In Their Eyes Were Watching God, love plays a pivotal role in the life of the protagonist, Janie. Janie is exposed early in life to all the facets of love. From an early point in the novel until the very end, Janie searches for a man to fulfill her childhood concept of love. It is through this search for love that Janie finds the confidence and security in herself to become independent. Therefore, Janie’s quest to find love is not only a fulfillment of a childhood dream, but also a journey to find who she really is.
In the novel "Their Eyes were Watching God," the main character, Janie, faces an inner battle in her three marriages, to speak or not to speak, which manifests itself differently with Logan, Joe, and Tea Cake. In her first marriage to Logan Killicks, Janie has her idea of what a marriage should look like shattered, as she failed to fall into the romantic idea of love that she held dear (Myth and Violence in Zora Hurston’s Their Eyes Were Watching God). In her second marriage, to Joe “Jody” Starks, Janie buried her fight and spirit within herself, as she attempted to fit into the mold of the “perfect wife” Joe imagined (In Search Of Janie). Finally, in her marriage to Tea Cake, she feels the love she has longed for, and is accepted as the strong, independent woman she is (Janie Crawford Character Analysis). In every marriage, Janie feels the various effects of each man, as they either encourage or diminish her voice and inner spark.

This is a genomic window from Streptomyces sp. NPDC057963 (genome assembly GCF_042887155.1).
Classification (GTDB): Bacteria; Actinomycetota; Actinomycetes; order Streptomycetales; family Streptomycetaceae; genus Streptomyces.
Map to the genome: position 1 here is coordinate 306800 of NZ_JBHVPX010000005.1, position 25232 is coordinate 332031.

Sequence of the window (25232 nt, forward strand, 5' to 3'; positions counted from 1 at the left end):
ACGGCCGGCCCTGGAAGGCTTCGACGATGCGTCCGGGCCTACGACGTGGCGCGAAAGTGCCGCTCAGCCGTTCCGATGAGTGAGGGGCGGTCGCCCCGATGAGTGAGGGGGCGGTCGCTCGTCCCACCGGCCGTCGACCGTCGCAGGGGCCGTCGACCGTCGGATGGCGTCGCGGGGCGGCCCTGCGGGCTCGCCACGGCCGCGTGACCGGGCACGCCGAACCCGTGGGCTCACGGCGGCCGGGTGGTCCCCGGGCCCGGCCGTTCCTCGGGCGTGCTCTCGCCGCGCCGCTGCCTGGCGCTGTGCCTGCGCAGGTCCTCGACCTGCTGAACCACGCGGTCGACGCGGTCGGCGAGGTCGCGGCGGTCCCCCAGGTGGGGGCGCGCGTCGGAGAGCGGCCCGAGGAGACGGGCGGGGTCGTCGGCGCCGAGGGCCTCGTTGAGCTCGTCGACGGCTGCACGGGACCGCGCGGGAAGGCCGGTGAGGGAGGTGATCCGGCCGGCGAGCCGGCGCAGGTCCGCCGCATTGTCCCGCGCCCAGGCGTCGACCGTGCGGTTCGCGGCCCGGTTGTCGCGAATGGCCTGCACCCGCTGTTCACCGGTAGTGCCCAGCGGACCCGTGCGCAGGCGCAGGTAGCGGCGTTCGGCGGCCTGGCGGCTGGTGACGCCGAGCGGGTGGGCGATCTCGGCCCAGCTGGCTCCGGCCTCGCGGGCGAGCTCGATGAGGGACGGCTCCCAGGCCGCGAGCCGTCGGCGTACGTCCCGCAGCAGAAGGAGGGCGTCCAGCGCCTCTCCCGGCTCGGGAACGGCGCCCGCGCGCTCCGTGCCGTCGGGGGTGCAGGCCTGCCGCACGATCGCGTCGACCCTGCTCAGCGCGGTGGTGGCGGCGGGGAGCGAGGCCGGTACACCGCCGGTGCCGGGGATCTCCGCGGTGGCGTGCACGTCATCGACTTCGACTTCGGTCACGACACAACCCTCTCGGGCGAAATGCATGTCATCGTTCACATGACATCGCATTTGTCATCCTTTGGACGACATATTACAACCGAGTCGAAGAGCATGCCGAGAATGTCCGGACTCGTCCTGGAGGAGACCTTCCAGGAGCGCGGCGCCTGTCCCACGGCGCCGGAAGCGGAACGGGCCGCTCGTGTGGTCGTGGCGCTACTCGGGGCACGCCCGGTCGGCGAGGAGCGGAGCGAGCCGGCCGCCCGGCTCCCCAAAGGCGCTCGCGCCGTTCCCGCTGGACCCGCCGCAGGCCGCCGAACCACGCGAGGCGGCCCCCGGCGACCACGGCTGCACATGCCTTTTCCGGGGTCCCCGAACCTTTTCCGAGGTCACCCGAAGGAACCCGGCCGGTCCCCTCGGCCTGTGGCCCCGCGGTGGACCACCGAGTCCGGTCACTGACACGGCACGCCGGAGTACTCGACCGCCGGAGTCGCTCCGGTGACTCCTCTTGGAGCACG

So many people in modern society have lost their voices. Laryngitis is not the cause of this sad situation-- they silence themselves, and have been doing so for decades. For many, not having a voice is acceptable socially and internally, because it frees them from the responsibility of having to maintain opinions. For Janie Crawford, it was not: she finds her voice among those lost within the pages of Zora Neale Hurston’s famed novel, Their Eyes Were Watching God. This dynamic character’s natural intelligence, talent for speaking, and uncommon insights made her the perfect candidate to develop into the outspoken, individual woman she has wanted to be all along.
In Their Eyes Were Watching God, Janie Mae Crawford, the Protagonist, is involved in three diverse relationships. Zora Neale Hurston, the author, explains how Janie grows into young woman through marriage, integrity, and love and happiness from her relationships with Logan Killicks, Joe Starks, and Tea Cake.
In the novel, Their Eyes Were Watching God by Zora Neale Hurston, the main character, Janie suffers through three abusive marriages. Janie’s husbands take away her voice and equality, for their own desires. Janie learns a lot from each marriage, hopefully leaving her in a better place to make the best decision for her own well being, if she chooses to marry again. The lack of equality and freedom given to Janie in her relationships with Logan, Joe and Tea Cake helps Janie to realize her need for a happier more independent life, that may not include a man.
"De nigger woman is de mule uh de world so fur as Ah can see."